1. There is no growth in virtue without suffering. Eliminate suffering, and you eliminate growth in virtue. Without suffering (or sacrifice), there would be no growth of prudence, justice, temperance, or fortitude. To quote the modern philosopher Yogi Berra, "If the world was perfect, it wouldn't be." Give kids everything they want and you raise shallow brats. God's a better Father than that. He's going to make us Saints. If there was no suffering, there would be no compassion; no inequality, no charity. Try imaging a world like that and then tell me what's better. (In truth, I doubt you can imagine a world like that -- the people would all be two-dimensional automatons, and that's not a world of humans. Eliminate our depth and you eliminate who we are at our essence.)
2. The amount to which we are willing to endure suffering is the amount to which we love. As creatures self-determined and imbued with a will, we must freely exercise our will and choose to love. Suffering provides us that opportunity as nothing else does -- anyone can be grateful for a pleasure, but it takes love to be grateful for sorrow. (As a side note, all motherhood is born out of suffering -- this, perhaps, helps to explain the bottomless depths of a mother's love.)
3. The best stories are those where there is an initial benevolent state, a fall, a struggle and a redemption. Don't believe me? Try writing a book where nothing bad ever happens, then try to market it. If history is HIS-story, I'm really looking forward to seeing the dénouement -- I'm pretty sure you'd be hard pressed to find a better author than Almighty God. Not even M. Night Shyamalan or that guy who wrote The Usual Suspects.
But enough of my thoughts. Here's the debate:
Here's the MP3 version
Part 1 of the debate (approx. 30 minutes)
Part 2 of the debate (approx. 30 minutes)
Master of Arts (M.A.) awarded Summa cum Laude,
St. Charles Borromeo Seminary, Wynnewood, PA., 1998
-- (Recipient of the St. Charles Seminary awards for excellence in the study of Moral Theology, Sacred Scripture, Church History, Systematic Theology, and Homiletics)
Master of Divinity (M.Div.) awarded Summa cum Laude,
St. Charles Borromeo Seminary, Wynnewood, PA., 1997
Bachelor of Arts (B.A.) awarded Cum Laude,
Dartmouth College, Hanover, NH., 1992
May 22, 1997: ordained transitional deacon by the Most Rev. John R. Keating, D.D., Bishop of Arlington.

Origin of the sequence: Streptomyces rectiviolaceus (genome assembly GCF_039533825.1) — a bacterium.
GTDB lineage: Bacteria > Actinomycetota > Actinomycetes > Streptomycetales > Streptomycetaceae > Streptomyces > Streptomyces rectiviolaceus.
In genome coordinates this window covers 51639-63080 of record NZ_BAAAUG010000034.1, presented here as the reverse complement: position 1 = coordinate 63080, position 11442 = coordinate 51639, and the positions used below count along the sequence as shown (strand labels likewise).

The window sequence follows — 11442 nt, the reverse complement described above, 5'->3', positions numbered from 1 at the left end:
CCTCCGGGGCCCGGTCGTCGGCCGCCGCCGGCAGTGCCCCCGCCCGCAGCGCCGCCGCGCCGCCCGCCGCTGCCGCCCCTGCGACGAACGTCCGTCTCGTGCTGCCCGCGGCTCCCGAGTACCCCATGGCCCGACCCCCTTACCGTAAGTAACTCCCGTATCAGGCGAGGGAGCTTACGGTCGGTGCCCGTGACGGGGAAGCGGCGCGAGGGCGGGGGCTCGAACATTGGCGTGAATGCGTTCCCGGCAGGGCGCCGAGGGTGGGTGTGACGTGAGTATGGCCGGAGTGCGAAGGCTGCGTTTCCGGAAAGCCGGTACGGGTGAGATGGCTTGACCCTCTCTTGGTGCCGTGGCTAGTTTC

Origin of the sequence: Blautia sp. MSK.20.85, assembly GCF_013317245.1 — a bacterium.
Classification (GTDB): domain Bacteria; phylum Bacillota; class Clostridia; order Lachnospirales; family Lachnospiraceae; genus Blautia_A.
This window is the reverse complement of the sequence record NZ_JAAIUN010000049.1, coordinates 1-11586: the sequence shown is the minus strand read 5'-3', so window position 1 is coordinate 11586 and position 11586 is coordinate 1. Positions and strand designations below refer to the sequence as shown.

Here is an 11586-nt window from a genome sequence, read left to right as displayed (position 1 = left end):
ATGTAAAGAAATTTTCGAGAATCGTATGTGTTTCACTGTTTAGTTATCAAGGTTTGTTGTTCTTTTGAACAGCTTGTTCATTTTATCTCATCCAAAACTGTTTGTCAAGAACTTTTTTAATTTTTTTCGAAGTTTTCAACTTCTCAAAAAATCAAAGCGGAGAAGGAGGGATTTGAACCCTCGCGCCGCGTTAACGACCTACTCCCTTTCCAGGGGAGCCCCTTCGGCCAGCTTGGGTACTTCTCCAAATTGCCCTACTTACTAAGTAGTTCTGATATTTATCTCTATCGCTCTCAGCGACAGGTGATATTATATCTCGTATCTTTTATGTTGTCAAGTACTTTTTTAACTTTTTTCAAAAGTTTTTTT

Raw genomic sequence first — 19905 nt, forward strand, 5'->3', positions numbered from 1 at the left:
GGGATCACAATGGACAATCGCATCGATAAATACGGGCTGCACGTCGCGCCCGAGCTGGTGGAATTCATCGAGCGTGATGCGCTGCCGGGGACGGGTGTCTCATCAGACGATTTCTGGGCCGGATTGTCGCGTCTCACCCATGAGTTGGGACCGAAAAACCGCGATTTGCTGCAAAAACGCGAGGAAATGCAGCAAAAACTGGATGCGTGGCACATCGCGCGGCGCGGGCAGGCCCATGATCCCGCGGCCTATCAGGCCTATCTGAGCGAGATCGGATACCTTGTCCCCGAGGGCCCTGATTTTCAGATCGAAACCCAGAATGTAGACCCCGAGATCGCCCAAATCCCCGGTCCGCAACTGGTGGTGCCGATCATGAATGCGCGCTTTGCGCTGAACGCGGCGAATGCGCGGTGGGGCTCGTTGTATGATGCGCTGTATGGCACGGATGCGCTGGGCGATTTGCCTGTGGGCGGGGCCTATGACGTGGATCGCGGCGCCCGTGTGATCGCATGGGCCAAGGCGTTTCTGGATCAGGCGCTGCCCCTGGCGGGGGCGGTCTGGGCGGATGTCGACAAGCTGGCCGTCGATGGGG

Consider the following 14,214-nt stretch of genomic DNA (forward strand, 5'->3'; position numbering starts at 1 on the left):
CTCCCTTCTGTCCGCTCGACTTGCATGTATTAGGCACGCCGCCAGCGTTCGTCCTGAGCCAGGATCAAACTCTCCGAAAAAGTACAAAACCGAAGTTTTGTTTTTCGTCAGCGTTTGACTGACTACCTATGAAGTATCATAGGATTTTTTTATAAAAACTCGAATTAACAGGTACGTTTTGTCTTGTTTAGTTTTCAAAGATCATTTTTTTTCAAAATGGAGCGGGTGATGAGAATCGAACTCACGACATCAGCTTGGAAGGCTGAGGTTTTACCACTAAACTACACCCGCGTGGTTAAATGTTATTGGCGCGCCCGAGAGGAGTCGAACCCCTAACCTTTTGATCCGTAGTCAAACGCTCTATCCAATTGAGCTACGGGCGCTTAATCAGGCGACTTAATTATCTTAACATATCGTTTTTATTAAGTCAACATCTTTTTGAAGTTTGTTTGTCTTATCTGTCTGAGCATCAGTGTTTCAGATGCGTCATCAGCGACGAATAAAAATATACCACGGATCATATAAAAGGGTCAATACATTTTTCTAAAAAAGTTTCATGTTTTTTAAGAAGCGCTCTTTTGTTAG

May 16, 1998: ordained priest by the Most Rev. Thomas J. Welsh, D.D., Founding Bishop of Arlington.
2007-Present: Chaplain, Bishop O'Connell High School, Arlington, VA
2006-2007: Parochial Vicar, St. Luke Catholic Church, McLean, VA.
2002-2006: Parochial Vicar, All Saints Catholic Church, Manassas, VA.
1998-2002: Parochial Vicar, Queen of Apostles Catholic Church, Alexandria, VA.
1997-1998: Transitional Deacon, St. Leo’s Catholic Church, Fairfax, VA, and St. Michael’s Catholic Church, Levittown, PA
Lecture on Prayer
Fr. John Baptist Ku, O.P., a Dominican friar of the Eastern Province, speaks about Humanae Vitae and parish preaching. (Video 19 min.) of a talk given at the Dominican House of Studies, Washington, D.C. on June 18, 2007.
Flash Video: Play in Popup | Download
“Catholic Social Teaching 101”
by Kevin E. Schmiesing
Kresta in the Afternoon, (2004-09-27)
“Catholic Social Doctrine To Help China”
by Author Anonymous
Vatican Radio, (2007-05-03)
“Economics and Catholic Social Teaching”
by Robert A. Sirico
The Advocate, (2006-03-11)
Dr. George M. Logan is principal editor of the Cambridge Utopia; co-editor of the Norton Anthology of English Literature (5th-8th editions); editor of the forthcoming History of King Richard III by Thomas More; author of The Meaning of More's "Utopia" (Princeton UP); Cappon Professor of English, Queen's University, Canada.
"Failed Politican? Saintly Statesman? Faithful Conscience!," by Rev. Joseph Koterski, SJ
Fr. Koterski, Chair of Philosophy at Fordham University, is responding to "Interrogating Thomas More: The Conundrums of Conscience," a law review article by Prof. Steven D. Smith of San Diego Law School.
Reply by Professor Smith
Prof. Koterski's response, then Conference participants get their say.